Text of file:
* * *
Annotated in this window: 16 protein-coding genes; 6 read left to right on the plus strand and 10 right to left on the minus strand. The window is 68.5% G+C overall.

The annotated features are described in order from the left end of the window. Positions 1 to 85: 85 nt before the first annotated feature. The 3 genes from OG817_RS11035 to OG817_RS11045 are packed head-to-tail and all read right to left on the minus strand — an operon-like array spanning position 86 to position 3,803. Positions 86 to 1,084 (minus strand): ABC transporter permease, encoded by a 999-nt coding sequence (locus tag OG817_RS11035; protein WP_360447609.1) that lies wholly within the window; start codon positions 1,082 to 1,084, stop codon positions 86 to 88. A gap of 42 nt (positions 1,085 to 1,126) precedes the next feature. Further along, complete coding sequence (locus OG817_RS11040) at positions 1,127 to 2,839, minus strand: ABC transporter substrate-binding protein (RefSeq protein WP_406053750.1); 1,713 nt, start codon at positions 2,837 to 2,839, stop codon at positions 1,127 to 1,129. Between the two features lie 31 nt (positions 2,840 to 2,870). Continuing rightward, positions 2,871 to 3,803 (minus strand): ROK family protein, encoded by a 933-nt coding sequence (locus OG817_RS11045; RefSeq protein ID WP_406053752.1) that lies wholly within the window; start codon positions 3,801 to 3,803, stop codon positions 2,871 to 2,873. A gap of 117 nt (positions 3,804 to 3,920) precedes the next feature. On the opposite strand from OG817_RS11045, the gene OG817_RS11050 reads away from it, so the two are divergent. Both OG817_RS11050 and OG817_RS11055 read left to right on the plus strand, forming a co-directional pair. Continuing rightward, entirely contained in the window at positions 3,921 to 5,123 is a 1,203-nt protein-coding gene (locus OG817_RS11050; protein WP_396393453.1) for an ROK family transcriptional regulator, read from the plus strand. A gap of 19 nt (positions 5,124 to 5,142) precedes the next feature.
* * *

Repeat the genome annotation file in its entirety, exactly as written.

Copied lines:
Annotated in this window: 16 protein-coding genes; 6 read left to right on the plus strand and 10 right to left on the minus strand. The window is 68.5% G+C overall.

The annotated features are described in order from the left end of the window. Positions 1 to 85: 85 nt before the first annotated feature. The 3 genes from OG817_RS11035 to OG817_RS11045 are packed head-to-tail and all read right to left on the minus strand — an operon-like array spanning position 86 to position 3,803. Positions 86 to 1,084 (minus strand): ABC transporter permease, encoded by a 999-nt coding sequence (locus tag OG817_RS11035; protein WP_360447609.1) that lies wholly within the window; start codon positions 1,082 to 1,084, stop codon positions 86 to 88. A gap of 42 nt (positions 1,085 to 1,126) precedes the next feature. Further along, complete coding sequence (locus OG817_RS11040) at positions 1,127 to 2,839, minus strand: ABC transporter substrate-binding protein (RefSeq protein WP_406053750.1); 1,713 nt, start codon at positions 2,837 to 2,839, stop codon at positions 1,127 to 1,129. Between the two features lie 31 nt (positions 2,840 to 2,870). Continuing rightward, positions 2,871 to 3,803 (minus strand): ROK family protein, encoded by a 933-nt coding sequence (locus OG817_RS11045; RefSeq protein ID WP_406053752.1) that lies wholly within the window; start codon positions 3,801 to 3,803, stop codon positions 2,871 to 2,873. A gap of 117 nt (positions 3,804 to 3,920) precedes the next feature. On the opposite strand from OG817_RS11045, the gene OG817_RS11050 reads away from it, so the two are divergent. Both OG817_RS11050 and OG817_RS11055 read left to right on the plus strand, forming a co-directional pair. Continuing rightward, entirely contained in the window at positions 3,921 to 5,123 is a 1,203-nt protein-coding gene (locus OG817_RS11050; protein WP_396393453.1) for an ROK family transcriptional regulator, read from the plus strand. A gap of 19 nt (positions 5,124 to 5,142) precedes the next feature.